As a member of the AASL/ALSC/YALSA Interdivisional Committee on School-Public Library Cooperation, I’ve had the pleasure of discussing and sharing ideas with other dedicated librarians on how we can all work together to benefit the kids and teens with whom we work.
We’ve created the following list for both school and public librarians to use in sparking their own creative ideas for helping all youth become information literate.
Why not give some of these a try?
- Look for grant-funding opportunities specifically for school library-public library partnerships.
- Set aside time to visit with your public librarian to discuss your school’s curriculum and any big projects your teachers have planned.
- Schedule a few hours to shadow the public librarian and invite him or her to do the same. This will help you build mutual understanding about what the other’s job entails.
- Have a library card sign-up event at the school during Library Card Sign-Up Month (September). Make a special day of it or have an evening of gaming. Be sure to include the public librarian in the planning, promotion, and supervising the event. If an event isn’t possible, see if the public librarian can come to the school to hand out library card forms at lunchtime. This would work especially well in middle or high school.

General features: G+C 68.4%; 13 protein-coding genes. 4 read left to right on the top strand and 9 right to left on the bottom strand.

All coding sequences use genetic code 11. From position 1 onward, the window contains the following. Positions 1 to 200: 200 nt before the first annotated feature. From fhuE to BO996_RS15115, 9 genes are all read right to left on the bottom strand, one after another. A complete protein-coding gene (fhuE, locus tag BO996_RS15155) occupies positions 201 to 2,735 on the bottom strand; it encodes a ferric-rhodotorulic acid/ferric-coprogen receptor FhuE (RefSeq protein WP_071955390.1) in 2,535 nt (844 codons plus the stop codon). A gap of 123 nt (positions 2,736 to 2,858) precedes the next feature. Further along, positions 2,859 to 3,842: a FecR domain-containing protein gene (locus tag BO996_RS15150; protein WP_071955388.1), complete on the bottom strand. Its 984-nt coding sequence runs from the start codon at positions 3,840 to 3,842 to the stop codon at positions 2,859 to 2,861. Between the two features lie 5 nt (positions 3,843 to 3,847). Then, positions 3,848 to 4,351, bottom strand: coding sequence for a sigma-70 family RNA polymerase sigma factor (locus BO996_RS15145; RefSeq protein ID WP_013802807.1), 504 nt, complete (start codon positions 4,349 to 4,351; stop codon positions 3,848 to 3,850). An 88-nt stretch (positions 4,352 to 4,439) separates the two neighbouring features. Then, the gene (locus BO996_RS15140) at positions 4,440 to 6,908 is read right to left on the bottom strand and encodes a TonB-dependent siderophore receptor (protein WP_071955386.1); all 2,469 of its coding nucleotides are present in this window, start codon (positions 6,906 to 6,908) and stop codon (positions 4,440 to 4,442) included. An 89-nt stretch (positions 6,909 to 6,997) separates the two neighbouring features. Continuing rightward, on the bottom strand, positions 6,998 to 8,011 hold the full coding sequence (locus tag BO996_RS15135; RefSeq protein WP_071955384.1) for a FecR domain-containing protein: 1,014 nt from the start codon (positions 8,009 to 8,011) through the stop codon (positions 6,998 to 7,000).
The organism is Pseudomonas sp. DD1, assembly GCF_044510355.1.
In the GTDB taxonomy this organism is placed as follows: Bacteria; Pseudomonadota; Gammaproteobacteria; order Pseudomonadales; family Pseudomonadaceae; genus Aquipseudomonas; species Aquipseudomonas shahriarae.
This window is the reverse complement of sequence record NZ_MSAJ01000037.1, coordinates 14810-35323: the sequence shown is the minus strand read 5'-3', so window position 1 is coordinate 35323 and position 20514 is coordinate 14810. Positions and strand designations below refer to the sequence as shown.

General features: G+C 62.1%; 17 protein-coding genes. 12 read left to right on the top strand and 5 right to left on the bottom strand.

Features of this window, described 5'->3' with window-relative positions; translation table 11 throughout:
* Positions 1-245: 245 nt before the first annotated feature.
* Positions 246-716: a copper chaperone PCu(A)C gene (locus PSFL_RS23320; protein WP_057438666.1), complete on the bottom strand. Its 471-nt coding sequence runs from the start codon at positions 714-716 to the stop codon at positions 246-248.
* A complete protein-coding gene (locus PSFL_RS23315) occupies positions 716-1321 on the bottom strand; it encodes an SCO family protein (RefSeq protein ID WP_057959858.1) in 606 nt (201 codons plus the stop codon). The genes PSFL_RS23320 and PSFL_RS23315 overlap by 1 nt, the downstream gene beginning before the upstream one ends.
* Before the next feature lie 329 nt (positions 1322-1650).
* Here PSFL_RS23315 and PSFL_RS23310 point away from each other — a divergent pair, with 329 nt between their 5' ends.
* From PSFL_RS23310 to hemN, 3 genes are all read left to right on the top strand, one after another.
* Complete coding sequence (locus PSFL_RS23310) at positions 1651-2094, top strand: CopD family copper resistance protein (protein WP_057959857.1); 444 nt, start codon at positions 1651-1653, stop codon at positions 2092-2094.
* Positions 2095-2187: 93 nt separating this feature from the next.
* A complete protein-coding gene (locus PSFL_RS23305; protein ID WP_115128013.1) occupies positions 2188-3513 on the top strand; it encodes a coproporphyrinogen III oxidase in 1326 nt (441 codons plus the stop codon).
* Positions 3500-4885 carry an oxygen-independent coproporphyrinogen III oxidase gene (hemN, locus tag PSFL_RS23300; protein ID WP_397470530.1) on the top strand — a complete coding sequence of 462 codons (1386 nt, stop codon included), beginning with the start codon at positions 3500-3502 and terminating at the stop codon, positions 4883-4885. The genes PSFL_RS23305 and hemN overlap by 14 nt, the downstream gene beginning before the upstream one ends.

- Create book lists and resource guides in cooperation with your public librarians. You might focus on materials that support reading in the content areas, science and social studies topics in particular. Include materials from both the public and school library collections.
- Co-host nonfiction book clubs for students and for teachers.
- Invite the public librarian to make a presentation to the teachers at your school during the school’s teacher in-service day about public library resources that support Common Core State Standards.
- Host a joint meeting with the public librarians and your fellow school district librarians to discuss Common Core, 21st Century Standards and state/local curriculum expectations and the public library’s role in student learning.
- Talk about early literacy programming in the public library and how it connects to the school librarian’s work with K-2 students.
- Use the public library as a facility for after-school tutoring for students, especially in reading. The public librarian and school librarian can collaborate to recruit volunteers.
- Coordinate joint activities that integrate the public library’s summer reading program with the school’s summer programming.
As you can see, there are many ways school and public librarians can work in cooperation. You may already be using some of these suggestions, but if not, what’s stopping you?
When we all work together, it’s a win-win situation for everyone!
Linda Weatherspoon serves on the AASL Board of Directors and is a member of the AASL/ALSC/YALSA Interdivisional Committee on School-Public Library Cooperation.